Severe war-related trauma and personality pathology: a case-control study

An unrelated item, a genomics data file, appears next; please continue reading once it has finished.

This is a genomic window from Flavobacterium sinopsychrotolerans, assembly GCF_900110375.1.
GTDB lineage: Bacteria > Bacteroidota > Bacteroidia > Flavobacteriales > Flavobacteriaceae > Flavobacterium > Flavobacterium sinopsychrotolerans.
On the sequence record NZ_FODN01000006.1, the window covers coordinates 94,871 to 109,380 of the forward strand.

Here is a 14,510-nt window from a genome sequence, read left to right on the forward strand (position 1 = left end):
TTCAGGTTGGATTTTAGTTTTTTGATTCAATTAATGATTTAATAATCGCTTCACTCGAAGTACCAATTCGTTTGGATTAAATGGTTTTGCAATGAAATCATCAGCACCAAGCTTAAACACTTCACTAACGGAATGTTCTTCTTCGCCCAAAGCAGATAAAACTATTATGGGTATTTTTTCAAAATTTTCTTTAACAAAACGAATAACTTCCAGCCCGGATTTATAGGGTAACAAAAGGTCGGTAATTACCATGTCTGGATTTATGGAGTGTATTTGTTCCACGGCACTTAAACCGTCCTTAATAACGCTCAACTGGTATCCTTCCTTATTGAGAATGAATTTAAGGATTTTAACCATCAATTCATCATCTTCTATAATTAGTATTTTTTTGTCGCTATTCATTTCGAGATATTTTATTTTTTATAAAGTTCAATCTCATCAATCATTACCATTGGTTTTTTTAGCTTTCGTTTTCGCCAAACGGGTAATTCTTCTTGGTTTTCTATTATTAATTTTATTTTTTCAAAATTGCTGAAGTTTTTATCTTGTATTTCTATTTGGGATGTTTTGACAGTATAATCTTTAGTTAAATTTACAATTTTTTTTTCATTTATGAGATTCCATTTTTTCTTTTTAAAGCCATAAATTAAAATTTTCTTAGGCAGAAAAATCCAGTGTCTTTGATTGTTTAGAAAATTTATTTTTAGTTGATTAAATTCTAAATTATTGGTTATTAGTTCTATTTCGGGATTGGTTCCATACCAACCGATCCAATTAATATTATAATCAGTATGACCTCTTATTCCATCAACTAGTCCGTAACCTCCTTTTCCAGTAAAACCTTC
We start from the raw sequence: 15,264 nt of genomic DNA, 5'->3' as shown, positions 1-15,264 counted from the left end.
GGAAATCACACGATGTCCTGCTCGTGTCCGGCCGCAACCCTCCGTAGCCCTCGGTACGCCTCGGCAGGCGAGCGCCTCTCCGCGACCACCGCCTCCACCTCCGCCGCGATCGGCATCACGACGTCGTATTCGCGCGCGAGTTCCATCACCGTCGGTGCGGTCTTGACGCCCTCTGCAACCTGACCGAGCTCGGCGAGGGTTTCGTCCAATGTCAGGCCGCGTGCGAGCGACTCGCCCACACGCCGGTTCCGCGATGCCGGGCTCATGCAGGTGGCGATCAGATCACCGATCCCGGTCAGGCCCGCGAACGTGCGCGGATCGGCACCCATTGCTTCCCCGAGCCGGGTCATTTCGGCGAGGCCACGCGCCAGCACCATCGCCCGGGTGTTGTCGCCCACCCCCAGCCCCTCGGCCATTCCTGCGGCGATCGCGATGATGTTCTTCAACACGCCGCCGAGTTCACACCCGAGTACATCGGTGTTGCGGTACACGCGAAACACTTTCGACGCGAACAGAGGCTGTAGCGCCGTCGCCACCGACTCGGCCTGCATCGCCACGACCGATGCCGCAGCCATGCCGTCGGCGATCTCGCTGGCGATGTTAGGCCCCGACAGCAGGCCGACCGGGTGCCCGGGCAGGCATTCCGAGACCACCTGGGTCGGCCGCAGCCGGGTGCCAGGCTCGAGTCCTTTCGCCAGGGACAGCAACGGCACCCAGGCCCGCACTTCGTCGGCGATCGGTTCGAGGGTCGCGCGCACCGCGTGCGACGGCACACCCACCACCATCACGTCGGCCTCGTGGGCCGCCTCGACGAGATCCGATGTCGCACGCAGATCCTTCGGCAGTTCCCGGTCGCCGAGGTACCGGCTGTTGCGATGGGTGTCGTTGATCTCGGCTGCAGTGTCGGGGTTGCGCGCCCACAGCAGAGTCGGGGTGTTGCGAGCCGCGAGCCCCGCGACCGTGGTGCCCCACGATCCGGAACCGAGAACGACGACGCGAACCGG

AIM To explore the use of health care and community-based services in war-affected regions of Croatia and its relation to mental health. METHODS A sample of 719 adults exposed to at least one war-related traumatic event were selected by random-walk technique from three Croatian counties and interviewed for socio-demographic data, mental health status (Mini International Neuropsychiatric Interview), and service use (Matrix for the Assessment of Community and Healthcare Services) in the period from 1991 to 2006. Descriptive analysis of service use was performed. Relations between service use, current mental health, and recovery from posttraumatic stress disorder (PTSD) were analyzed using logistic regression models. RESULTS The traumatized population used a wide range of health care and community-based services. Health care was the most frequently used service category, especially primary health care (92.5%), followed by accommodation support (57.9%), financial support (57.7%), and employment support (32.5%). Compared with participants without mental disorders, participants with current PTSD were more likely to use only legal support (odds ratio [OR], 2.15; 95% confidence interval [CI], 1.15-3.99), while participants with other mental disorders were more likely to use social support and contacts (OR, 1.72; 95% CI, 1.08-2.75). Receiving accommodation support (OR, 2.05; 95% CI, 1.03-4.06) was the only significant predictor of recovery from PTSD, while seeking legal support (OR, 0.28; 95% CI, 0.08-0.92) was related to slower recovery. CONCLUSION Although a wide range of services were organized to help the traumatized population in Croatia, only the solution of housing issue significantly predicted recovery. The organization of help services should take into consideration the existing infrastructure and local specificities, and respect the needs of people in war-affected areas.